Death is the last event in a person’s earthly life. For a missionary, death is the last homily, the last message preached, the last witness for Christ, Whom the missionary loved with complete readiness to sacrifice his or her life for the sake of the triumph of the Faith.
Father Daniel Sysoev had prepared himself for this sacrifice long before. Even in his younger years when studying at the Moscow Theological Seminary where this writer taught Fundamental Theology, Father Daniel was pierced through with the fiery conviction that only Orthodoxy contained the fullness of saving truth. Possessed of great talents, as a seminarian he already knew the church canons, and passionately contested with students and instructors when they allowed themselves the slightest compromise. To people who were indifferent to the spreading and deepening of the faith, his aversion to compromise seemed strange; and some of them fell into judgment and condemnation—but his death as a priest in the church which he himself had built, gave proof of his earnestness, his zeal, his single-minded commitment to Jesus Christ and His Church.
From the very beginning of his priesthood, Father Daniel chose the most difficult form of ministry—missionary outreach, which was initiated by the Apostles. In the early Church, missionary work was identical with martyrdom. “The martyrs were preachers of Christianity, continuers of the Apostolic ministry; and this mission they fulfilled precisely as martyrs*, that is, presenting themselves as witnesses.” (Bolotov V.V., Lectures on the History of the Early Church. 1. The Post-Apostolic Church and the Roman Empire. in Russian). After the Bolsheviks seized power in 1918, their first blow was directed specifically against missionaries. Murdered were the missionary Bishop Ephrem Kuznetsov, Protopriests John Kochurov, John Vostorgov, Konstantin Golubev, diocesan missionary Nicholas Varzhansky and other such missionaries. [*martyrs: the Greek root μάρτυς (martys) means “witnesss”.]
Father Daniel Sysoev carried out his missionary activity among Moslems. His Evangelical preaching was very successful: He converted and baptized many people; he received death-threats in response. His answer to such threats was to preach Christ with still greater zeal. Therefore his death is a Christian sacrifice for the sake of the great cause to which he felt called by Jesus Christ. Such a death is an open and manifest victory, because “warriors for Christ are not killed, but crowned” (St Cyprian of Carthage, hieromartyr. Epistle 66).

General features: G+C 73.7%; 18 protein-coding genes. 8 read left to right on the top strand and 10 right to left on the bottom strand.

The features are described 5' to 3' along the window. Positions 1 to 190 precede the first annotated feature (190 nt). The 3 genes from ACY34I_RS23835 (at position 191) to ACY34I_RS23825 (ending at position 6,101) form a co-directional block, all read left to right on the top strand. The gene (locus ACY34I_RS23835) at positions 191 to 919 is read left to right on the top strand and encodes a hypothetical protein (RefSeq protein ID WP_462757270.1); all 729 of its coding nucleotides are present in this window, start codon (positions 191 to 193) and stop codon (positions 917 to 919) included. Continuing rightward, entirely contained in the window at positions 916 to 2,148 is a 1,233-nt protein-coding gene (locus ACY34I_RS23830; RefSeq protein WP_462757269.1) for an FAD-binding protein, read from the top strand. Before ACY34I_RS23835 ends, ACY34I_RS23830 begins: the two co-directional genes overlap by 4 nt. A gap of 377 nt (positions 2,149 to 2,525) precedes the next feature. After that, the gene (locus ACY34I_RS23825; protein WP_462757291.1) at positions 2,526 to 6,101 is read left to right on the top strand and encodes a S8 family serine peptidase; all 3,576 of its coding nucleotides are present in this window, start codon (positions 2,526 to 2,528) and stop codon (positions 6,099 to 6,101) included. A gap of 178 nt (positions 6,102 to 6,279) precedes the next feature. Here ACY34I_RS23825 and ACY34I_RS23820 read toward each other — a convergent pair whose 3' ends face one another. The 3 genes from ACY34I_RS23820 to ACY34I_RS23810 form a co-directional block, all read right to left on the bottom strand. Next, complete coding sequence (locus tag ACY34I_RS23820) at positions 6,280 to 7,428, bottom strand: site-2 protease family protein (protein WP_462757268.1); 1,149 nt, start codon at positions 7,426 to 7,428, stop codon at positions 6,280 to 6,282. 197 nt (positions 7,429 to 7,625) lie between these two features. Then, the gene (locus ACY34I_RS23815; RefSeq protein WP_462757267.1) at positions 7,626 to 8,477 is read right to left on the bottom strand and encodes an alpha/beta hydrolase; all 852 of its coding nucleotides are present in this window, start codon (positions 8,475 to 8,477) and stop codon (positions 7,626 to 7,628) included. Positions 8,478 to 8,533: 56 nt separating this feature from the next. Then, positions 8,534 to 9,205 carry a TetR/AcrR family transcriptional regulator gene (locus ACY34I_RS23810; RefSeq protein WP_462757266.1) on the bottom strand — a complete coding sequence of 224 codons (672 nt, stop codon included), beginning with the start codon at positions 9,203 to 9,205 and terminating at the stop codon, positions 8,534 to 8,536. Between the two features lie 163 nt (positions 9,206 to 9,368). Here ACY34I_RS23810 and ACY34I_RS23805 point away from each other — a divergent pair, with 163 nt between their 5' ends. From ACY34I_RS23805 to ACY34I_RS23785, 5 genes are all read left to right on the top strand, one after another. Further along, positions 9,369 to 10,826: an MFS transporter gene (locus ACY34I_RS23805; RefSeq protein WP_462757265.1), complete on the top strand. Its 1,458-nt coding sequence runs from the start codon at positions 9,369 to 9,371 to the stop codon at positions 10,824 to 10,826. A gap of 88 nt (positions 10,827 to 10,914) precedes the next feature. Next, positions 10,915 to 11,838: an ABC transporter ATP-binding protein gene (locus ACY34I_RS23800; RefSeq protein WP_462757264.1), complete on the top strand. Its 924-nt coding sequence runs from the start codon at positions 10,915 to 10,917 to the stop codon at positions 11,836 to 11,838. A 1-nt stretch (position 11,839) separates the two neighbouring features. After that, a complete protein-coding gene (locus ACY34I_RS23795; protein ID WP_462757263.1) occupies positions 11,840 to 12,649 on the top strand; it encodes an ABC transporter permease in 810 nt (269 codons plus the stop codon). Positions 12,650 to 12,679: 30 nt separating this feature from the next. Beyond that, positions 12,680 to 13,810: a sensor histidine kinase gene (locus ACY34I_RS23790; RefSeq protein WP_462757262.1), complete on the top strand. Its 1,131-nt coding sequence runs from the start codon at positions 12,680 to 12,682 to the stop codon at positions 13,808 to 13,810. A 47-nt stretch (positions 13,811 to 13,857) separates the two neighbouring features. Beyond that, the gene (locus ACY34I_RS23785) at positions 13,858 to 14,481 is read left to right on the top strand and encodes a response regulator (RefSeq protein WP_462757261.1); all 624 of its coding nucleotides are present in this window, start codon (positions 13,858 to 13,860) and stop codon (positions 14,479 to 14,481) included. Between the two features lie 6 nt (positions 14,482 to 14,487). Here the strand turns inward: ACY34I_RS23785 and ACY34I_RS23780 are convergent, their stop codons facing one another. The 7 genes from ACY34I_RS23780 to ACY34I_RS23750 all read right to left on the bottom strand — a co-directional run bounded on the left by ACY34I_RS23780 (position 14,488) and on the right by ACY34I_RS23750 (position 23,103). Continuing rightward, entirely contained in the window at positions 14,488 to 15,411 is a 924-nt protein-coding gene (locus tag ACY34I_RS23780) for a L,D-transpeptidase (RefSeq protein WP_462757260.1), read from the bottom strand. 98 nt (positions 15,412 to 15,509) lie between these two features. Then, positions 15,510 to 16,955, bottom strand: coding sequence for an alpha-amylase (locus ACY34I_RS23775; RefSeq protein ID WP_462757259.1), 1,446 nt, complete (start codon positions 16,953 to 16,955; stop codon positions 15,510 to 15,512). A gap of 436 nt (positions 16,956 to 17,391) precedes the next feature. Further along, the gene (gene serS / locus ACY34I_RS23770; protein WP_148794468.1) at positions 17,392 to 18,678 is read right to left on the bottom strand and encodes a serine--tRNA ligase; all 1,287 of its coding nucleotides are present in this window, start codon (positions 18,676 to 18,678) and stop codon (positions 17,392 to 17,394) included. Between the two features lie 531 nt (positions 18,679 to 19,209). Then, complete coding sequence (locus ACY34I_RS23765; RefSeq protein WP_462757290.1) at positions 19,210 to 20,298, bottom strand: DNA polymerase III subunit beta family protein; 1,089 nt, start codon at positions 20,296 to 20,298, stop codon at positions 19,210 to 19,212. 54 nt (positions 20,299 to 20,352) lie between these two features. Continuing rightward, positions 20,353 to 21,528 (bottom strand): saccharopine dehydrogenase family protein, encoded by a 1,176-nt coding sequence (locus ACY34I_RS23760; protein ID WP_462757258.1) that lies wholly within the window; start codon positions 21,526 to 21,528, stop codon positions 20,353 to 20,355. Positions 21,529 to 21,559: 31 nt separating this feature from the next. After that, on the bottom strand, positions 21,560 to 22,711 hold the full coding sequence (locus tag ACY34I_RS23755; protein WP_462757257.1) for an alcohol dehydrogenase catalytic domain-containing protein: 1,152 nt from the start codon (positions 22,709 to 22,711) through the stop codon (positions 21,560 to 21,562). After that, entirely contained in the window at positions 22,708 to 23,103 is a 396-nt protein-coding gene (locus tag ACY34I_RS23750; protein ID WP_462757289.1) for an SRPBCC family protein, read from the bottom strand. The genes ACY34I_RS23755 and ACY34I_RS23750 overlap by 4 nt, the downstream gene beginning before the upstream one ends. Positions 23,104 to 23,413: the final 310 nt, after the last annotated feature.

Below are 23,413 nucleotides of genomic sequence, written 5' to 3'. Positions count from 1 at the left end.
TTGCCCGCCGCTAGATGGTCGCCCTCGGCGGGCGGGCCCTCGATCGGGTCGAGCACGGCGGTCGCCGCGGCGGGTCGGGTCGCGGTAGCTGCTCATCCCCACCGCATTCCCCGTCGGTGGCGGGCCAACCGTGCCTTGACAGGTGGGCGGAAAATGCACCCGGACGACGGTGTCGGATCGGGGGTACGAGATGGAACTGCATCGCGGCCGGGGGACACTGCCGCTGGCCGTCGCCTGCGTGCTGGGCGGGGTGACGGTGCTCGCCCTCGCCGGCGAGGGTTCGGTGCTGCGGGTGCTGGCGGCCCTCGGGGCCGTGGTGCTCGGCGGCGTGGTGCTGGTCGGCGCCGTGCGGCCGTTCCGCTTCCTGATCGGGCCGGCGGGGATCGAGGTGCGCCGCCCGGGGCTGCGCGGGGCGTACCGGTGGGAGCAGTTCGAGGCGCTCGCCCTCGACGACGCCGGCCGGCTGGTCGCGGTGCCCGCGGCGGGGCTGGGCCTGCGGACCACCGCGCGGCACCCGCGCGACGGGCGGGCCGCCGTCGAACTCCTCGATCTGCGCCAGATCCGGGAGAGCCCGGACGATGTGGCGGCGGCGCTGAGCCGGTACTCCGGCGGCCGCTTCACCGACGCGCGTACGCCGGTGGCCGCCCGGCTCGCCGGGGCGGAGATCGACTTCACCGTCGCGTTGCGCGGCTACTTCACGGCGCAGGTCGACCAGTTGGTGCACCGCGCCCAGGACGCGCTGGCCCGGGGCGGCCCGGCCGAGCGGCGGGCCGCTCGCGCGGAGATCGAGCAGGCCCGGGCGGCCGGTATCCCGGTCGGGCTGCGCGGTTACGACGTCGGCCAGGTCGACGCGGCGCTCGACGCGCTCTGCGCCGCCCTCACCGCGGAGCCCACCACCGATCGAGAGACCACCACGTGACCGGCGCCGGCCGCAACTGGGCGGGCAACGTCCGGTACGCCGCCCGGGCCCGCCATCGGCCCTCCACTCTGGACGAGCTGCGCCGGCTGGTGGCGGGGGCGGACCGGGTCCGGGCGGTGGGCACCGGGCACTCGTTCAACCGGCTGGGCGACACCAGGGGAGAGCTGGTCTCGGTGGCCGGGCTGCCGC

The early Christians referred to the day of death of their brothers and sisters in the faith as their birthday—birth into a new life. With the coming to earth of the Saviour, mankind’s relationship with death was changed forever. “If we believe in Christ, and if through faith in His word and promises we shall never die, then we ought with joyful daring to go to Christ, by Whom and with Whom we shall live and reign forever. It is through temporal death that we cross over to immortality; and eternal life can begin for us only after our departure from here. And this is not really a departure but only a crossing over or resettlement into eternity after our temporal sojourn on earth. Who would not hasten to cross over to that which is better? Who would not desire to be changed and transfigured according to the image of Christ and the sooner to partake of heavenly glory?” (St Cyprian of Carthage, hieromartyr. Book on Mortality).
To him (or her) who dedicates himself to the service of Christ are given various means to bring people to the Truth: preaching by word, and preaching by one’s life as a living example of self-sacrificing service. These earthly labors for Father Daniel have ended. There remains the brightest and most powerful preaching: the preaching of death. “From henceforth, blessed are the dead who die in the Lord: Yea, saith the Spirit, they shall rest from their labours; for their works do follow them” (Revelation 14:13).
 Fr. Daniel Sysoev was short dead in his church in Moscow on November 19th, 2009.